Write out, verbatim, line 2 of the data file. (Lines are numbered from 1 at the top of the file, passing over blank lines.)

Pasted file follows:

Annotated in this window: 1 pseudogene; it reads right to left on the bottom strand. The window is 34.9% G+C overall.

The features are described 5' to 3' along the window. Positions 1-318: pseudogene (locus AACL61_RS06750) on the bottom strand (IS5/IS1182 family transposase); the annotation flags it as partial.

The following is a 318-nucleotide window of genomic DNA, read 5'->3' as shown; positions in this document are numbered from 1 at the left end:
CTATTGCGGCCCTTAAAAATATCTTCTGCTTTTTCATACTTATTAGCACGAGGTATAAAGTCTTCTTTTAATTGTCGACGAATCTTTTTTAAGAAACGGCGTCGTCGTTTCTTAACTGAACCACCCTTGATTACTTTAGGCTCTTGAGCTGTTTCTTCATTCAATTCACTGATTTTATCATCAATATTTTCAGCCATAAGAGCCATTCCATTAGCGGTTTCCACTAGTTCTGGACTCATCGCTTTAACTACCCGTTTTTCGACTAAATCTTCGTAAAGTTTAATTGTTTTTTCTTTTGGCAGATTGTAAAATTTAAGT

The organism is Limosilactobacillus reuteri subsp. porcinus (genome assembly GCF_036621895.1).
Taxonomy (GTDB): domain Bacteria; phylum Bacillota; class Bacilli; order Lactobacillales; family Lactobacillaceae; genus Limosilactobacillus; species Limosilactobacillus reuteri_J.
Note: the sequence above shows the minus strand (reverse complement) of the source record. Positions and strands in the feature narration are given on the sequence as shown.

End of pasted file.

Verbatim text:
The features are described 5' to 3' along the window. Positions 1-318: pseudogene (locus AACL61_RS06750) on the bottom strand (IS5/IS1182 family transposase); the annotation flags it as partial.